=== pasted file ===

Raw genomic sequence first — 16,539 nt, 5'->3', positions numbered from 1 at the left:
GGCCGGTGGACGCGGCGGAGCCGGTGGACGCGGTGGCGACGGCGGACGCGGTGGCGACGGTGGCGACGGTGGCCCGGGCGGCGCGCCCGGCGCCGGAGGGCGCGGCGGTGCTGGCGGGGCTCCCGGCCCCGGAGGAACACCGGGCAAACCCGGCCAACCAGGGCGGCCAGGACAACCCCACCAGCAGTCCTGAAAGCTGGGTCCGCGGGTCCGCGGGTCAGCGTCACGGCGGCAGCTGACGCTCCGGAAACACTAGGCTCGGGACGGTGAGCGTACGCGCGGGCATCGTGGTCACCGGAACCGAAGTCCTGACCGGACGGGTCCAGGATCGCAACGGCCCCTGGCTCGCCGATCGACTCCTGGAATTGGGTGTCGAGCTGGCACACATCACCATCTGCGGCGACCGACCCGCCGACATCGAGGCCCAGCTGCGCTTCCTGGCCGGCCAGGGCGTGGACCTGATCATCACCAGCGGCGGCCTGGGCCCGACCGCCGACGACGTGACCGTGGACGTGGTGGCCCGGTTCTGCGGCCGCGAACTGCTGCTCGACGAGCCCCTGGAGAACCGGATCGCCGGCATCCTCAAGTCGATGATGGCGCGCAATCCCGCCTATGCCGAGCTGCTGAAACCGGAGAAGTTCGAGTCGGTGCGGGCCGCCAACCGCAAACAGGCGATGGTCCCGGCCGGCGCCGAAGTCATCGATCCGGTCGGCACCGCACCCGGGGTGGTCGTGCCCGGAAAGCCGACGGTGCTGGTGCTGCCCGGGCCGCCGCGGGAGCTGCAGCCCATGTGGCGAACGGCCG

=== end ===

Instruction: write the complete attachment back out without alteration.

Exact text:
Raw genomic sequence first — 16,539 nt, 5'->3', positions numbered from 1 at the left:
GGCCGGTGGACGCGGCGGAGCCGGTGGACGCGGTGGCGACGGCGGACGCGGTGGCGACGGTGGCGACGGTGGCCCGGGCGGCGCGCCCGGCGCCGGAGGGCGCGGCGGTGCTGGCGGGGCTCCCGGCCCCGGAGGAACACCGGGCAAACCCGGCCAACCAGGGCGGCCAGGACAACCCCACCAGCAGTCCTGAAAGCTGGGTCCGCGGGTCCGCGGGTCAGCGTCACGGCGGCAGCTGACGCTCCGGAAACACTAGGCTCGGGACGGTGAGCGTACGCGCGGGCATCGTGGTCACCGGAACCGAAGTCCTGACCGGACGGGTCCAGGATCGCAACGGCCCCTGGCTCGCCGATCGACTCCTGGAATTGGGTGTCGAGCTGGCACACATCACCATCTGCGGCGACCGACCCGCCGACATCGAGGCCCAGCTGCGCTTCCTGGCCGGCCAGGGCGTGGACCTGATCATCACCAGCGGCGGCCTGGGCCCGACCGCCGACGACGTGACCGTGGACGTGGTGGCCCGGTTCTGCGGCCGCGAACTGCTGCTCGACGAGCCCCTGGAGAACCGGATCGCCGGCATCCTCAAGTCGATGATGGCGCGCAATCCCGCCTATGCCGAGCTGCTGAAACCGGAGAAGTTCGAGTCGGTGCGGGCCGCCAACCGCAAACAGGCGATGGTCCCGGCCGGCGCCGAAGTCATCGATCCGGTCGGCACCGCACCCGGGGTGGTCGTGCCCGGAAAGCCGACGGTGCTGGTGCTGCCCGGGCCGCCGCGGGAGCTGCAGCCCATGTGGCGAACGGCCG